This post will touch briefly on the “why” of reproducible builds, but it is primarily a quick and dirty “how to” when building for Amazon Web Services. If you’re not familiar with the concept, reproducible builds (sometimes referred to as “verifiable builds”) are a methodology of building software in such a way that the path from the source code to the compiled binary can be traced and confirmed. The Tor Project took this a step further and created a deterministic build process (in case you wanted more lingo in the opening paragraph) that makes sense for their threat model.
In a blog post, Mike Perry, the lead developer on the Tor Browser, sums up the problem of building complex software:
“The core problem is this: With the number of dependencies present in large software projects, there is no way any amount of global surveillance, network censorship, machine isolation, or firewalling can sufficiently protect the software development process of widely deployed software projects in order to prevent scenarios where malware sneaks into a development dependency through an exploit in combination with code injection, and makes its way into the build process of software that is critical to the function of the world economy.”
The problem is compounded when it comes to building software intended to be deployed to a cloud platform, especially if your product needs to compile against kernel source that only runs in your target cloud environment. Ultimately, you trust the provider to supply your make tools, and you trust that those tools have not been back-doored in some way that allows compromise of your final product.
But think about the potential of a malicious version of GCC sneaking into the package repositories to which you are given access. Shipping your unreleased code off to a third-party to compile always adds some level of risk and uncertainty (though depending on your threat model, it may be a perfectly acceptable risk).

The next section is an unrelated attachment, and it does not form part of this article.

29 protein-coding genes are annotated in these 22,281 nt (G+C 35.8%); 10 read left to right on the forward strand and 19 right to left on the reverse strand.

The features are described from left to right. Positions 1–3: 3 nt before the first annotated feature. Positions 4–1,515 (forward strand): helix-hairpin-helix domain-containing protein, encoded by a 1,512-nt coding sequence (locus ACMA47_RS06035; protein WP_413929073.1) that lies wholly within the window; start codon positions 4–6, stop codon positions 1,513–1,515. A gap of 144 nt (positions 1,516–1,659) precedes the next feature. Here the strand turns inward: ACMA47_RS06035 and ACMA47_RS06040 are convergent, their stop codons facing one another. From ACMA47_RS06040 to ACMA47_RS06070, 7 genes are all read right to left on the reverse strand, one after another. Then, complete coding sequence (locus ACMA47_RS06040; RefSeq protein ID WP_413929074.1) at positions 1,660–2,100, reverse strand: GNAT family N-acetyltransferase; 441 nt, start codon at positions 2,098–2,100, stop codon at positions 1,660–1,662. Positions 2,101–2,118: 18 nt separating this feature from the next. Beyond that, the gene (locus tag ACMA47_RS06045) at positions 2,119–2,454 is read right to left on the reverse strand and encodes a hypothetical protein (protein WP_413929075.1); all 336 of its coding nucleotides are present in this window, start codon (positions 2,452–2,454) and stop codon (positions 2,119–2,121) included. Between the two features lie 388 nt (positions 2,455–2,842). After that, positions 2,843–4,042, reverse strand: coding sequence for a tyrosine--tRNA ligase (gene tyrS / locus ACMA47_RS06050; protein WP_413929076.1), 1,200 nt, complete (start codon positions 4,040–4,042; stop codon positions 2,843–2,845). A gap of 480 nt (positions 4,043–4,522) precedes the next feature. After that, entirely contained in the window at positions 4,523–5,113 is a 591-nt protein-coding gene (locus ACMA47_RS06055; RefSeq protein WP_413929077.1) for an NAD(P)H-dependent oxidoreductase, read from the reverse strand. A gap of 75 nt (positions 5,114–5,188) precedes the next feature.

I have no reason whatsoever to doubt the quality of Amazon’s security practices; from everything I have heard, they are exceptional. I believe they could provide us with a sufficiently secure build environment—which would make for a very boring blog post—but it is difficult to validate that the binaries built on AWS have not been tampered with. Instead, rolling AWS builds into the same build pipeline that does everything else for us makes a lot of sense.
It’s generally a good practice to limit the number of “snowflake” build machines in your environment, as the technical debt you accrue from too many of these can become a burden; a snowflake, by definition, is treated in a unique way.
Last year, my boss came to me and asked if I could figure out a way to build a kernel module against an AWS kernel without sending our unreleased source code to the cloud. No decisions had been made at this point, and it was more of an exploratory exercise.
At first, I was not optimistic that this was possible. The only results my Google-Fu returned were about doing the exact opposite thing: take an AWS VM and get it to boot locally using a non-AWS kernel.
It turns out there are some problems with what I was tasked. The AWS kernel is stripped down and missing some important functionality generally required to boot. (I believe it’s missing some storage drivers, for starters.)
Fortunately, after a bit of trial and error and playing around with chroots, jails, containers and so on, I happened upon this workable solution. (Hopefully, when Google indexes this post, I can help save time for some other poor soul.)
We are going to build for the cloud and create a VM that will facilitate compiling source code for a kernel module against a kernel we’re not actually running by:
- Creating a VM.
- Configuring a chroot.
- Downloading and installing RPM files from AWS that contain kernel source.
- Hacking your chroot into submission.
- Compiling against the downloaded AWS kernel source.
Step 1 – Setup a new CentOS 7+ VM
Install CentOS 7.2 in VirtualBox or some other hypervisor of your choice.
At this point, you might want to update the kernel to match the major version you’re building against in your chrooted environment. It’s certainly not required, but I generally try to make the kernel version in the base OS match the version I intend to compile against. More than anything, this has to do with identifying which machine builds against which kernel in our build automation.
Step 2 – Prepare the chroot
We are going to lay down the AWS kernel source inside of a chroot, so that we can trick our build tools into building against it. To do that, we create a few folders. As the root user, execute the following:
mkdir -p /aws/chroot/proc
mkdir -p /aws/chroot/dev
I chose the path arbitrarily during testing, and it denotes nothing special.
As part of the build process, we’ll need resources provided by both these new folders, so we need to mount our system’s /dev and /proc into the chroot:
mount -o bind /proc /aws/chroot/proc
mount -o bind /dev /aws/chroot/dev
We’ll also need to install packages inside the chroot, so we need to create a chroot specific RPM database:
mkdir -p /aws/chroot/var/lib/rpm
rpm --rebuilddb --root=/aws/chroot